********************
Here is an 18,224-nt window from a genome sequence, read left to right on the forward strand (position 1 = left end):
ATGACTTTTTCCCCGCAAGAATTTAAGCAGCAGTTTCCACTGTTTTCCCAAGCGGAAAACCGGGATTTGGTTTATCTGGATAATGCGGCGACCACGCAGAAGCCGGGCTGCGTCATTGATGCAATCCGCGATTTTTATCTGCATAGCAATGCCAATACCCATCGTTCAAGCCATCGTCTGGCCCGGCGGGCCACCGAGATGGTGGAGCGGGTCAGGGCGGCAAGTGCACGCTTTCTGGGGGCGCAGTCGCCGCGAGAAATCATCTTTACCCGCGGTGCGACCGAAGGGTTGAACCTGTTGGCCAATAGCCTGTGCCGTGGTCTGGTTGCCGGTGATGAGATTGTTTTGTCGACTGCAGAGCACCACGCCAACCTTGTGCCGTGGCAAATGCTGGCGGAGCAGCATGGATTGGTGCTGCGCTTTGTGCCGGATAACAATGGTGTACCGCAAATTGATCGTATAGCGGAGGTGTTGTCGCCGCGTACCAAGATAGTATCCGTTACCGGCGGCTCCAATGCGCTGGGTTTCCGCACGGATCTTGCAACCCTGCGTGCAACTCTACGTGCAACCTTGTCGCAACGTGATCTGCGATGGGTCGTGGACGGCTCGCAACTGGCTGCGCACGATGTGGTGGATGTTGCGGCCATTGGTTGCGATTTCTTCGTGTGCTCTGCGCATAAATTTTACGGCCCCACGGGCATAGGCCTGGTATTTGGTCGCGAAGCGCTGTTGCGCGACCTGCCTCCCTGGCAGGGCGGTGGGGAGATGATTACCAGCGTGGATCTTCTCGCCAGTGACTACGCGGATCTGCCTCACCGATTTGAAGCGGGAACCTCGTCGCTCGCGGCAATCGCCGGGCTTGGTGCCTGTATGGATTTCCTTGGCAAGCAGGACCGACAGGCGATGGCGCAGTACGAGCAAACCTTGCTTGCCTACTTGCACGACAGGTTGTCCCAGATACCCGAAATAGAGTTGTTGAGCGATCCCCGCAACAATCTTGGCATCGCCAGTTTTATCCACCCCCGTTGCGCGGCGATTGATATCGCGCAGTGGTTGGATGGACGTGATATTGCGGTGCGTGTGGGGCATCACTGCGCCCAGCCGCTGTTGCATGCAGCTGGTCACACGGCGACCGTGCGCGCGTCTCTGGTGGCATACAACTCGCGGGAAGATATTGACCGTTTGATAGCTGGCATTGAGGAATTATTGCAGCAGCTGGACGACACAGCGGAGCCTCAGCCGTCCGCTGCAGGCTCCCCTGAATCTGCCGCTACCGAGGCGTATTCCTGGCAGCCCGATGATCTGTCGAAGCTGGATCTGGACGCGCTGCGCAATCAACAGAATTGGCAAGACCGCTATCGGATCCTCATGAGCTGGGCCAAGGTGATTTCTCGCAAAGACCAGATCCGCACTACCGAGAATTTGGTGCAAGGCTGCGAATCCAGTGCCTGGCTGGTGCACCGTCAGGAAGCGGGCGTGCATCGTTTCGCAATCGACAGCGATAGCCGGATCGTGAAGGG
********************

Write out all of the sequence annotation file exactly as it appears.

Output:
Here is an 18,224-nt window from a genome sequence, read left to right on the forward strand (position 1 = left end):
ATGACTTTTTCCCCGCAAGAATTTAAGCAGCAGTTTCCACTGTTTTCCCAAGCGGAAAACCGGGATTTGGTTTATCTGGATAATGCGGCGACCACGCAGAAGCCGGGCTGCGTCATTGATGCAATCCGCGATTTTTATCTGCATAGCAATGCCAATACCCATCGTTCAAGCCATCGTCTGGCCCGGCGGGCCACCGAGATGGTGGAGCGGGTCAGGGCGGCAAGTGCACGCTTTCTGGGGGCGCAGTCGCCGCGAGAAATCATCTTTACCCGCGGTGCGACCGAAGGGTTGAACCTGTTGGCCAATAGCCTGTGCCGTGGTCTGGTTGCCGGTGATGAGATTGTTTTGTCGACTGCAGAGCACCACGCCAACCTTGTGCCGTGGCAAATGCTGGCGGAGCAGCATGGATTGGTGCTGCGCTTTGTGCCGGATAACAATGGTGTACCGCAAATTGATCGTATAGCGGAGGTGTTGTCGCCGCGTACCAAGATAGTATCCGTTACCGGCGGCTCCAATGCGCTGGGTTTCCGCACGGATCTTGCAACCCTGCGTGCAACTCTACGTGCAACCTTGTCGCAACGTGATCTGCGATGGGTCGTGGACGGCTCGCAACTGGCTGCGCACGATGTGGTGGATGTTGCGGCCATTGGTTGCGATTTCTTCGTGTGCTCTGCGCATAAATTTTACGGCCCCACGGGCATAGGCCTGGTATTTGGTCGCGAAGCGCTGTTGCGCGACCTGCCTCCCTGGCAGGGCGGTGGGGAGATGATTACCAGCGTGGATCTTCTCGCCAGTGACTACGCGGATCTGCCTCACCGATTTGAAGCGGGAACCTCGTCGCTCGCGGCAATCGCCGGGCTTGGTGCCTGTATGGATTTCCTTGGCAAGCAGGACCGACAGGCGATGGCGCAGTACGAGCAAACCTTGCTTGCCTACTTGCACGACAGGTTGTCCCAGATACCCGAAATAGAGTTGTTGAGCGATCCCCGCAACAATCTTGGCATCGCCAGTTTTATCCACCCCCGTTGCGCGGCGATTGATATCGCGCAGTGGTTGGATGGACGTGATATTGCGGTGCGTGTGGGGCATCACTGCGCCCAGCCGCTGTTGCATGCAGCTGGTCACACGGCGACCGTGCGCGCGTCTCTGGTGGCATACAACTCGCGGGAAGATATTGACCGTTTGATAGCTGGCATTGAGGAATTATTGCAGCAGCTGGACGACACAGCGGAGCCTCAGCCGTCCGCTGCAGGCTCCCCTGAATCTGCCGCTACCGAGGCGTATTCCTGGCAGCCCGATGATCTGTCGAAGCTGGATCTGGACGCGCTGCGCAATCAACAGAATTGGCAAGACCGCTATCGGATCCTCATGAGCTGGGCCAAGGTGATTTCTCGCAAAGACCAGATCCGCACTACCGAGAATTTGGTGCAAGGCTGCGAATCCAGTGCCTGGCTGGTGCACCGTCAGGAAGCGGGCGTGCATCGTTTCGCAATCGACAGCGATAGCCGGATCGTGAAGGG